Violinist and vocalist Gingger Shankar plans to remix her mother, classical singer Viji Shankar's old songs, for a documentary
English actor Alan Rickman knew what he was talking about when he said 'Talent is an accident of genes, and a responsibility'. Gingger Shankar knows exactly what Rickman was getting at. The eldest daughter of violinist L Subramaniam and classical singer Viji Shankar, is also the grandniece of sitar virtuoso Pandit Ravi Shankar.
Raised in India and Los Angeles, the vocalist, violinist, and songwriter started performing at the age of 14, and since then has composed music for movies such as Passion of The Christ, The Forbidden Kingdom, Hindi films Katiyabaaz and Monsoon Shootout which premiered at Cannes 2014.
She has also performed with musicians such as Talvin Singh, Steve Vai, Sussan Deyhim, James Newton Howard, Rabbit in the Moon, Tony Levin and Steve Lukather and played the double violin for Katy Perry's single Legendary Lovers.
Excerpts from an interview:
Q. Tell us about Nari, your documentary on women sitar players.
A. The idea came to me after my grandmother, Lakshmi Shankar passed away early last year. I wanted to tell the story of my mother (Viji Shankar) and my grandmother. It's an important story for the world of music, and it is about the two people who greatly influenced my life. Last year, I visited India in December to work on the project. My collaborators are Dave Liang (producer of the electronic group The Shanghai Restoration Project) and Yunfan Sun who is the artistic director. We have been shooting in various places from LA and New York to Mumbai where my mother grew up. Nari is the unsung story of the lives of two extraordinary artistes who helped bring Indian music to the West in the 1970s through their close collaborations with Pandit Ravi Shankar and George Harrison. In Sanskrit, Nari means both woman and sacrifice. As two female artistes, Lakshmi and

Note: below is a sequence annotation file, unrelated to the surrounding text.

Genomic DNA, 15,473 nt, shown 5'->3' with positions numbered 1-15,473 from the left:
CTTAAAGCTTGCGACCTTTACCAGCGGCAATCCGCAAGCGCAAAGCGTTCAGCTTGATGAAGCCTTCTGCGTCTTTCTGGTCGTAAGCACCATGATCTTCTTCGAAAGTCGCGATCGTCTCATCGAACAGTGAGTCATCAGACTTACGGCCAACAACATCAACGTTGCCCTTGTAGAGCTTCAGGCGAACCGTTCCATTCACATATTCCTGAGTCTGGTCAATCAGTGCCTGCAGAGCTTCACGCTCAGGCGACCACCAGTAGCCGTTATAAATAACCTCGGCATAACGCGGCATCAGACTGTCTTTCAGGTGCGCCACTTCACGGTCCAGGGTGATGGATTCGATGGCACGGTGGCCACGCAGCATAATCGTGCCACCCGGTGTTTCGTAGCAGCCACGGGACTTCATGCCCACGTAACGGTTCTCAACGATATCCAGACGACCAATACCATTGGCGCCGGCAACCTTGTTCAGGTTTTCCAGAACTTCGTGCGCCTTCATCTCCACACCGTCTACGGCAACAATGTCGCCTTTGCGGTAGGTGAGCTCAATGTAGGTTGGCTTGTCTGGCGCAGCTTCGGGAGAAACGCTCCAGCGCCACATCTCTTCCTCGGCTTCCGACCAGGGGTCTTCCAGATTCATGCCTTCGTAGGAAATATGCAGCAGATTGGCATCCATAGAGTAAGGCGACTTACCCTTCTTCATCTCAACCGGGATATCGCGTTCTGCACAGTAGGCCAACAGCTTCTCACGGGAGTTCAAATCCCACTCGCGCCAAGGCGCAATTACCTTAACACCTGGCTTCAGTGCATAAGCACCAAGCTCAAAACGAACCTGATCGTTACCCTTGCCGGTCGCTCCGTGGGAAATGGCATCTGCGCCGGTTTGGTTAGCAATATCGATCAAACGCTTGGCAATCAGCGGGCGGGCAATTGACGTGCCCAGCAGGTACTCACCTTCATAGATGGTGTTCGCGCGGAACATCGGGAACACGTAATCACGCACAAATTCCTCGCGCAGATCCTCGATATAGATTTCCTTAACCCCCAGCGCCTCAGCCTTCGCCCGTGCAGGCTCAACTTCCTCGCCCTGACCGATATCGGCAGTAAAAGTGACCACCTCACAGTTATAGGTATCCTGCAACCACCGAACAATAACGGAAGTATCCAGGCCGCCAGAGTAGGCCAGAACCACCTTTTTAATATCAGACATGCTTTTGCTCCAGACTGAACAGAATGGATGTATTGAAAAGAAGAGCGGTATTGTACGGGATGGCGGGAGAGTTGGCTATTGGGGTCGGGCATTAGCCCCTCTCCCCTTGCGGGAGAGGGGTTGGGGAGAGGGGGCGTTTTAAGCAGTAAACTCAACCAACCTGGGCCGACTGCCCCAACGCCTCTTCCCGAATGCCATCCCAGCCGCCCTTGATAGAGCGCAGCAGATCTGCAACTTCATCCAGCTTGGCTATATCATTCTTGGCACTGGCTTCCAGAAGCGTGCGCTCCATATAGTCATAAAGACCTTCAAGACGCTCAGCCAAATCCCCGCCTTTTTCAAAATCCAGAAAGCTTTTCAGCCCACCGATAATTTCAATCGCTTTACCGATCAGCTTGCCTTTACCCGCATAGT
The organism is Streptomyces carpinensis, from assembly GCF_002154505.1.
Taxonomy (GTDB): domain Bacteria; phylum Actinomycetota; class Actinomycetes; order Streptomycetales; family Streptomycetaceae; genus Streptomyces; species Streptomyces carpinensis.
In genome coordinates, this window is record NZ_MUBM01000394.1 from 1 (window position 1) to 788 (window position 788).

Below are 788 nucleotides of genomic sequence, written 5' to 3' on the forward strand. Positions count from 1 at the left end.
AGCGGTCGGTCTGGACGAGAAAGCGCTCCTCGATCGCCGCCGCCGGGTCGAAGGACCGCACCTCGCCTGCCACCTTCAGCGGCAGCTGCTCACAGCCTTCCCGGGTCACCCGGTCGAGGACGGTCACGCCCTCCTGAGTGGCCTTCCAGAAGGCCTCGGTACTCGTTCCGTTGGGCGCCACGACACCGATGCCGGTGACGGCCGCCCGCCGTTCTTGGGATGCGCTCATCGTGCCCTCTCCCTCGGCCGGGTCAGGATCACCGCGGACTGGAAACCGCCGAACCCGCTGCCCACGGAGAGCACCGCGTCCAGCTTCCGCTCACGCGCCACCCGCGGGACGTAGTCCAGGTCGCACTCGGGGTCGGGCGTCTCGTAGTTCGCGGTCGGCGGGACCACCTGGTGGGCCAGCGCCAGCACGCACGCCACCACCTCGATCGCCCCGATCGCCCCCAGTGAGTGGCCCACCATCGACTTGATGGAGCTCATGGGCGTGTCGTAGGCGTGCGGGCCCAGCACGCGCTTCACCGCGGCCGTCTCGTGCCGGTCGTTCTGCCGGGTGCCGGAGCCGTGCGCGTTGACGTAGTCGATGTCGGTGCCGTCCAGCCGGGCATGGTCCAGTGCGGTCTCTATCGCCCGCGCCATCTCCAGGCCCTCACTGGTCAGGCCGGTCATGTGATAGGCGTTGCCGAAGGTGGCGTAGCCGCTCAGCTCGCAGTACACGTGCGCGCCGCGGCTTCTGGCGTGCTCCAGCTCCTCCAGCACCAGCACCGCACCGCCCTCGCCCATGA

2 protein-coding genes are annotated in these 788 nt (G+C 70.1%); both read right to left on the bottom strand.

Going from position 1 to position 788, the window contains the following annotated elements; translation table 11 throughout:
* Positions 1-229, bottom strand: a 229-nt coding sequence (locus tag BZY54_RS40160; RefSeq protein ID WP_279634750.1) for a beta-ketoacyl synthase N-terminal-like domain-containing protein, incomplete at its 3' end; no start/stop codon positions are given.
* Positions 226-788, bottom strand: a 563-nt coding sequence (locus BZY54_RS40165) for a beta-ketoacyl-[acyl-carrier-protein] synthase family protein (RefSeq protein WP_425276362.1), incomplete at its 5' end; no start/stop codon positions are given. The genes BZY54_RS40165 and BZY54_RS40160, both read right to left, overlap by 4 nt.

Viji fought to overcome numerous challenges in both their artistic and personal lives. The visuals will be a combination of film, archival footage, old photographs and concert posters, animation, and fine art.
Q. What prompted you to remix your mother's old tracks for the documentary?
A. I wanted to use my mother's and grandmother's voices. My mother's voice is soulful and she always sounded way beyond her years. We discovered recordings of her singing since she was a teenager. We have used them to tell the story of her journey. We've added new arrangements and Western and electronic elements to it. It was quite an emotional experience hearing her and working with it. I really want people to hear her incredible voice.
Q. Your cousins include the famous sitarist Anoushka Shankar and singer Norah Jones. Are you planning to collaborate with them?
A. Norah and Anoushka are both inspiring women, and have done great work in their respective fields. Norah and I have played at the same festivals over the years. We recently performed at the George Harrison Fest in LA a few months ago. I'm often asked whether I'm going to work with various family members. The answer is always the same. You never know!
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